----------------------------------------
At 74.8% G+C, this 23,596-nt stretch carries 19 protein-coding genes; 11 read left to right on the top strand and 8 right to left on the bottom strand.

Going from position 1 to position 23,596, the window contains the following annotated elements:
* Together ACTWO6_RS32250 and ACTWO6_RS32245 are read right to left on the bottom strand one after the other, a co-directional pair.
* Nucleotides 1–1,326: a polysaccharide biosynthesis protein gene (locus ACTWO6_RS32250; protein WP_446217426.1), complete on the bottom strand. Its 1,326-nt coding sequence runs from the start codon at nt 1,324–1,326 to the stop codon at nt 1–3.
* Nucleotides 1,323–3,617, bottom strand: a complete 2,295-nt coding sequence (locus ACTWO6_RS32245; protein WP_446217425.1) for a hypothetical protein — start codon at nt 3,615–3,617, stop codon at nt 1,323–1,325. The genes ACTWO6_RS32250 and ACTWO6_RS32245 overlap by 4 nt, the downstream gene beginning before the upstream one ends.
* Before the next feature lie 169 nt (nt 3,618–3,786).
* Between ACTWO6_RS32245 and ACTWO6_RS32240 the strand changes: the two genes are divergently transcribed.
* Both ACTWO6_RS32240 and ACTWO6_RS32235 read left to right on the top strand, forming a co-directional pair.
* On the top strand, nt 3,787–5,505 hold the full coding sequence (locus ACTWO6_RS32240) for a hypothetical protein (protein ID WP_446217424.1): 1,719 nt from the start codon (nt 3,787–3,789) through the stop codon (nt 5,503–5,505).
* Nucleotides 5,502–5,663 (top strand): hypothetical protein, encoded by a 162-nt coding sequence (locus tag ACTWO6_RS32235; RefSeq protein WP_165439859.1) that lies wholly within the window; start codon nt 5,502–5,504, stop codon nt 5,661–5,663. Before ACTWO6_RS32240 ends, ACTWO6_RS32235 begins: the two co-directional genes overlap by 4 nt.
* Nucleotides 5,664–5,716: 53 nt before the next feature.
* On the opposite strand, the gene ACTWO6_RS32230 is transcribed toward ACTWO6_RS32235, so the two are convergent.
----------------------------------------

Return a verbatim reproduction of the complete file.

At 74.8% G+C, this 23,596-nt stretch carries 19 protein-coding genes; 11 read left to right on the top strand and 8 right to left on the bottom strand.

Going from position 1 to position 23,596, the window contains the following annotated elements:
* Together ACTWO6_RS32250 and ACTWO6_RS32245 are read right to left on the bottom strand one after the other, a co-directional pair.
* Nucleotides 1–1,326: a polysaccharide biosynthesis protein gene (locus ACTWO6_RS32250; protein WP_446217426.1), complete on the bottom strand. Its 1,326-nt coding sequence runs from the start codon at nt 1,324–1,326 to the stop codon at nt 1–3.
* Nucleotides 1,323–3,617, bottom strand: a complete 2,295-nt coding sequence (locus ACTWO6_RS32245; protein WP_446217425.1) for a hypothetical protein — start codon at nt 3,615–3,617, stop codon at nt 1,323–1,325. The genes ACTWO6_RS32250 and ACTWO6_RS32245 overlap by 4 nt, the downstream gene beginning before the upstream one ends.
* Before the next feature lie 169 nt (nt 3,618–3,786).
* Between ACTWO6_RS32245 and ACTWO6_RS32240 the strand changes: the two genes are divergently transcribed.
* Both ACTWO6_RS32240 and ACTWO6_RS32235 read left to right on the top strand, forming a co-directional pair.
* On the top strand, nt 3,787–5,505 hold the full coding sequence (locus ACTWO6_RS32240) for a hypothetical protein (protein ID WP_446217424.1): 1,719 nt from the start codon (nt 3,787–3,789) through the stop codon (nt 5,503–5,505).
* Nucleotides 5,502–5,663 (top strand): hypothetical protein, encoded by a 162-nt coding sequence (locus tag ACTWO6_RS32235; RefSeq protein WP_165439859.1) that lies wholly within the window; start codon nt 5,502–5,504, stop codon nt 5,661–5,663. Before ACTWO6_RS32240 ends, ACTWO6_RS32235 begins: the two co-directional genes overlap by 4 nt.
* Nucleotides 5,664–5,716: 53 nt before the next feature.
* On the opposite strand, the gene ACTWO6_RS32230 is transcribed toward ACTWO6_RS32235, so the two are convergent.